OKLAHOMA CITY (Reuters) - A federal judge issued a temporary restraining order on Friday to block Oklahoma City from forcibly ousting Occupy protesters from a downtown park where they have bought daily permits to stay after hours.
U.S. District Judge Timothy DeGuisti issued the order after protesters, who argue they have a constitutional right to assemble peacefully in the park all day and night, were told by the city they would no longer be allowed to spend the night.
Protesters aligned with the Occupy Wall Street movement against economic inequality and excesses of the financial system have since mid-October bought a $55-per-day permit to stay in the park after an 11 p.m. curfew.
DeGuisti has scheduled a hearing for Wednesday to determine if a temporary injunction should be issued against the city.
City officials decided not to renew the overnight permits because of disturbances in the park and reports that mostly homeless persons rather political protesters stay overnight in a cluster of a dozen or so tents that have been erected.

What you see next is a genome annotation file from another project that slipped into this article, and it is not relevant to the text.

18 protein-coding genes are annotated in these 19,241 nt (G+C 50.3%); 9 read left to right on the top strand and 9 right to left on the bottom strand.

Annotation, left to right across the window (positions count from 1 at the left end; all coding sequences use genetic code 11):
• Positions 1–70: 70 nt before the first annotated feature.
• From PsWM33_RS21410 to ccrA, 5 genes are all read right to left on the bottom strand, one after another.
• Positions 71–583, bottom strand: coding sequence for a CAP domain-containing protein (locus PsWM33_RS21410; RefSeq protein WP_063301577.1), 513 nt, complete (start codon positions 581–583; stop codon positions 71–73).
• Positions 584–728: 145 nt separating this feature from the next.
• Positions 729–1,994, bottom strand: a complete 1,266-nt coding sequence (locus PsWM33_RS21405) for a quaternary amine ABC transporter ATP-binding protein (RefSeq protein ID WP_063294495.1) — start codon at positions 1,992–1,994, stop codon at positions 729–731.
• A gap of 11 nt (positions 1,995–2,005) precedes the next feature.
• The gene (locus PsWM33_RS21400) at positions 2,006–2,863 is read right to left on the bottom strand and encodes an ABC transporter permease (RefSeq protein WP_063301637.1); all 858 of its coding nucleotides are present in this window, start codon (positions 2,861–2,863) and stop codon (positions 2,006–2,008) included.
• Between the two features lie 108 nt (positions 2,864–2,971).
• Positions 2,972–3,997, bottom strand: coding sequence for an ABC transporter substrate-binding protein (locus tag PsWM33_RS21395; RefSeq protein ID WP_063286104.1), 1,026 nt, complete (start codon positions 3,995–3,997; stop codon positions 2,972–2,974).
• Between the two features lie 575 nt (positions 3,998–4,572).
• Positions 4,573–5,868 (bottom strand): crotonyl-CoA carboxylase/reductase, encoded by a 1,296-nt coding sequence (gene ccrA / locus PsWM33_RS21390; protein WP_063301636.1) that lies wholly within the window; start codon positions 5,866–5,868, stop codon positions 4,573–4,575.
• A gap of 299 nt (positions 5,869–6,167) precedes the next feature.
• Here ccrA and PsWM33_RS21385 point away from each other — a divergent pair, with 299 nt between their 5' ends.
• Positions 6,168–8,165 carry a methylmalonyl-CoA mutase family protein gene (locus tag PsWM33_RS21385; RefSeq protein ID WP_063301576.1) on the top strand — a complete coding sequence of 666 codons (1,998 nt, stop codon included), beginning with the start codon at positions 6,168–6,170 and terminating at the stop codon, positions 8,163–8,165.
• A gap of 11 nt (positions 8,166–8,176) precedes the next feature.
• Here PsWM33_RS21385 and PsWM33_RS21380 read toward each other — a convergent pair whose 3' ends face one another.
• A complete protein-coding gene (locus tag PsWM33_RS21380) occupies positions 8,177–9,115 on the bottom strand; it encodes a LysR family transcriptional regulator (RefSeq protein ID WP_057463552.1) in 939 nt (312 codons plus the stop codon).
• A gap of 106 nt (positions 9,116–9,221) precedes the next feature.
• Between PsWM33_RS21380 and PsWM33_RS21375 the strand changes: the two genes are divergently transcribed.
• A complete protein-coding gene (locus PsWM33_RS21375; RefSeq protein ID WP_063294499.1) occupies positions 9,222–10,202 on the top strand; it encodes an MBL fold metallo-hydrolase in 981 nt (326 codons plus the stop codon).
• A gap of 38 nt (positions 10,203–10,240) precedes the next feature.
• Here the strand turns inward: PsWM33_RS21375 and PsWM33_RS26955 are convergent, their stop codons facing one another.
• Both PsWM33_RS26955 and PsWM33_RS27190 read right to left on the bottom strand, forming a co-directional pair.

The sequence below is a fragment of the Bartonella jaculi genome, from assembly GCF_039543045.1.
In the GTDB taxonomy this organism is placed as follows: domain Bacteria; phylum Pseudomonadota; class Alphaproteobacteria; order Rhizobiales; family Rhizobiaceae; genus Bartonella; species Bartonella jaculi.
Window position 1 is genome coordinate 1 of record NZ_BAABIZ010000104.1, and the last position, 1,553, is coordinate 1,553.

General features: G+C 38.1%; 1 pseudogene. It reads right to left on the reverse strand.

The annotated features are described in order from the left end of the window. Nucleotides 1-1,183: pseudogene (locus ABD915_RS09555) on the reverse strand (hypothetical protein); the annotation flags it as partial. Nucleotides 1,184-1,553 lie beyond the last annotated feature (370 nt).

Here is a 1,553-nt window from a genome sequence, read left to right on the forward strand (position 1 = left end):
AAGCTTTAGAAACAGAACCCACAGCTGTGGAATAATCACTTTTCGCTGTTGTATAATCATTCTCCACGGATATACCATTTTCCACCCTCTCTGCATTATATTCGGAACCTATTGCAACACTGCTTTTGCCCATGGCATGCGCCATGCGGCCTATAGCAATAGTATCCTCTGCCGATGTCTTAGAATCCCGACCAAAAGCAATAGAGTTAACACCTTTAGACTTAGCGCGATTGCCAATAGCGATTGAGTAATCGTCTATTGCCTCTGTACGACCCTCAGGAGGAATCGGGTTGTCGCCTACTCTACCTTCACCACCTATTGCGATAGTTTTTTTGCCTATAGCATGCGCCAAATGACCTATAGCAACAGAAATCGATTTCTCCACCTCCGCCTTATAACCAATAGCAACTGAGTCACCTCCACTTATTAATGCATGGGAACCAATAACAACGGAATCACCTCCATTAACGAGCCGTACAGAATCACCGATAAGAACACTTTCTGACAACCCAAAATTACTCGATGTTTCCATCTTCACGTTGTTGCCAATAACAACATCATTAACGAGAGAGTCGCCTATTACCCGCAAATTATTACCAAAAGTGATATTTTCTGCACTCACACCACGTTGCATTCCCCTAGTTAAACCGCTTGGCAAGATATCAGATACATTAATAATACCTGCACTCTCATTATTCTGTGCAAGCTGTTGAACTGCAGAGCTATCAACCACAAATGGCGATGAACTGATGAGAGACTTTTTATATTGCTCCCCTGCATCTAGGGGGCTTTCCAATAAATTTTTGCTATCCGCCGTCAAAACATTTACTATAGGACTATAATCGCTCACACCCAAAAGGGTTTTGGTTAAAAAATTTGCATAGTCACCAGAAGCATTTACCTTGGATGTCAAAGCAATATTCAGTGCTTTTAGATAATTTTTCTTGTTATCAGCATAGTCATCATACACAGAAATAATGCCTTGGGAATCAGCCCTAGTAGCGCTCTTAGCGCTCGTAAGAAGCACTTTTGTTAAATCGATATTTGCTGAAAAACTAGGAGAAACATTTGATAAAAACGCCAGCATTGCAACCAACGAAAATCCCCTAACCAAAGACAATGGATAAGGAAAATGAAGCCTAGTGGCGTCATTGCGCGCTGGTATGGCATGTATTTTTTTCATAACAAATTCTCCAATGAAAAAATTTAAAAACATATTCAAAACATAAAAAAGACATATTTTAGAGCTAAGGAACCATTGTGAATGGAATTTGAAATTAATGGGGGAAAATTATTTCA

Officials in cities across the country, strapped by budget deficits and short tax revenues due to the recession, have pushed to vacate encampments by protesters. The Occupy movement began in Zuccoti Park in downtown Manhattan, but protesters were cleared from that site two weeks ago.
In San Francisco, police have erected barricades around a park where hundreds of protesters are bracing for eviction after failing to agree to a city plan for relocating their camp. More than 300 arrests were made in Los Angeles earlier this week as police cleared an Occupy encampment.
A judge in Seattle on Friday rejected a bid by Occupy activists to block their eviction from a community college, clearing the way for the city to remove them as early as next week.
(Reporting by Steve Olafson; Editing by Cynthia Johnston and Peter Bohan)